CES Day Two
Day two at CES brought news of even more exciting products, including new equipment from Olympus, Samsung, Canon, IPEVO and Pentax. Olympus showed us their entire lineup of nine cameras that were just announced here at CES, which will be available for consumers in March. The highlight was the Stylus Tough-8000, which is waterproof up to 33 feet (up to 133 with the separately purchased housing), can withstand being dropped from up to 6.6 feet, will survive being crushed with up to 220 pounds of pressure and is freeze-proof up to 14 degrees. Basically this thing can withstand any Hawaiian diving trip, Aspen snowboarding run, Moab off-road biking excursion, or night out at a bar here in Vegas (which can be just as dangerous as most extreme sports). Another cool feature of the Tough-8000 is the “Tap Control”, which means that if you’re skiing with bulky gloves, you can bypass fumbling awkwardly to try to press the buttons on the camera face and just “tap” the camera on different sides, to mirror the controls from the buttons, getting you to macro mode, playback, etc.
Samsung lead us through their newly released digital imaging products, including their flagship camcorder, the HMX-H106. This camcorder can record up to 12 hours of full HD video, has 64GB internal memory, with expandable memory via SD/SDHD, can do time lapse recording, can shoot 4.7MP still photos and has a 1/4.5″ 2.2 MP CMOS sensor. Another interesting camcorder from Samsung was the new HMX-R10, which was really only notable because of its innovative design- it has an ergonomic lens, which points up, allowing you to escape the 90 degree arm bend, so infamous to anyone shooting a scene, so you can hold the camera lower near you chest or even hip.
Canon also showed us several new camcorders, which have been released within the past six months, including the Vixia HF S10, which has full HD image capture using the new Digic DV III image processor, and 8MP still image capture. The HF S10 can record to a 32 GB internal Flash drive or directly to an SDHC memory card.
I was excited to see Pentax’s K2000D and K20D in person. The K20D has recently dropped in price from $1,200 to $999, making it a professional grade camera at an incredibly competitive price. The K2000D is a great mid-level piece of equipment, with an attractive and sturdy design from a truly reliable manufacturer. Look for more on the Pentax K20D in our upcoming issue of DP.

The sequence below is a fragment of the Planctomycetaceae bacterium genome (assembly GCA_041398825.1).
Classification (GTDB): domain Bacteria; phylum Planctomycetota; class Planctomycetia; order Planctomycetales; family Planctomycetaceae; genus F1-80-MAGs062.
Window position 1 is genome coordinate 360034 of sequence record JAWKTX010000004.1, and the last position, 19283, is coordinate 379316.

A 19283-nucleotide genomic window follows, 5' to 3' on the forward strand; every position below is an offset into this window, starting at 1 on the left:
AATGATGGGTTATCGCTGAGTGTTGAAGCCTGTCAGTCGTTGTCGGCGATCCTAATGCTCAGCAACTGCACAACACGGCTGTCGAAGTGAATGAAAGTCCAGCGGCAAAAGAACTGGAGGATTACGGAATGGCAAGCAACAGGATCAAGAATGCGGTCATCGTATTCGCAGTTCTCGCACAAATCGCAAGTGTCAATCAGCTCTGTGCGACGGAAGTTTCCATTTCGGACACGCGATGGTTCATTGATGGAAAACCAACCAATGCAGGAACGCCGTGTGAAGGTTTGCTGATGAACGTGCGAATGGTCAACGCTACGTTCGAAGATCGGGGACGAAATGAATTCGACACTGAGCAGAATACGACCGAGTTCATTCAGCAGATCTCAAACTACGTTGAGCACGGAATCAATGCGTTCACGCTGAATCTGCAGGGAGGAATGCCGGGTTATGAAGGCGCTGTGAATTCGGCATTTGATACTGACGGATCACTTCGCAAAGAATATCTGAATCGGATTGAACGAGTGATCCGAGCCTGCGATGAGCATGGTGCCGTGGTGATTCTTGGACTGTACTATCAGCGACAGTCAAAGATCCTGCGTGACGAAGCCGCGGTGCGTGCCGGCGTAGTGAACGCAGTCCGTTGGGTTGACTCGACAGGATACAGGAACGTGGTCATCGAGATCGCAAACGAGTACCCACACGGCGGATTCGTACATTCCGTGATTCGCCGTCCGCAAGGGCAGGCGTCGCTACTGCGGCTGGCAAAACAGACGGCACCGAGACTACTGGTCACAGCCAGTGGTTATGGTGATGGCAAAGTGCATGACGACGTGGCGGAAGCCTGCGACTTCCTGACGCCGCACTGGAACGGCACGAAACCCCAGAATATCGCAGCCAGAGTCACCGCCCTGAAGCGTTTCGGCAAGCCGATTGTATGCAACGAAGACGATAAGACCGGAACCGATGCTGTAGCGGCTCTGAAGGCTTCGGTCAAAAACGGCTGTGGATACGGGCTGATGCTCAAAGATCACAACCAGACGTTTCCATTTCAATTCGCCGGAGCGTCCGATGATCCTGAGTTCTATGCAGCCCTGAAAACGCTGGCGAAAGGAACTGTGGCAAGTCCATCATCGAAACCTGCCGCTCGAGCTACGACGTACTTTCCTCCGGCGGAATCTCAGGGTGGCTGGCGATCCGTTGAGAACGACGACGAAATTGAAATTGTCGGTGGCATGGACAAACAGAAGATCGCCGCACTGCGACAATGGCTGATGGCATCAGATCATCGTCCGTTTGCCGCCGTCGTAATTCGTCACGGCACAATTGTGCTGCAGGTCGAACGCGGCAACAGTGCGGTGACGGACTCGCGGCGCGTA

I’ll close the CES coverage (at least from here in Vegas) with my absolute favorite product of the show. No, it is not a D-SLR or point-and-shoot camera, nor is it a camcorder or even an amazing lens; it is a digital photo frame by IPEVO, and according to my first impression, and the product’s tag-line, it’s “Not your Grandma’s Photo Frame”. First of all, I got a tour of this product by the company’s CEO, Royce yc Hong, and I’m not afraid to brag about it. Royce wears two hats with the Taiwan and Silicon Valley based company- his other being designer. The brand new IPEVO Kaleido R7 wireless photo frame takes design seriously- it does not include any faux wood (note: there is nothing wrong with this, it’s just the standard so far in the genre), nor does it look like a traditional photo frame in any other way. This frame is for the design-conscious consumer and the tech-saavy, or convenience-seeking, consumer. The convenience comes from the fact that the Kaleido R7 (Who knows where the R1 through 6 are?) is Wi-Fi enabled, so you can directly load photos to the frame from albums on your computer, public Flickr streams, or from other photo sharing sites, through IPEVO’s own Software (which comes in the box and works for Mac and PC). To get a fun taste of what this might look like with Flickr streams or your own photos, check out their interactive demo of the Kaleido R7, which won’t be available to consumers until March, at their website here.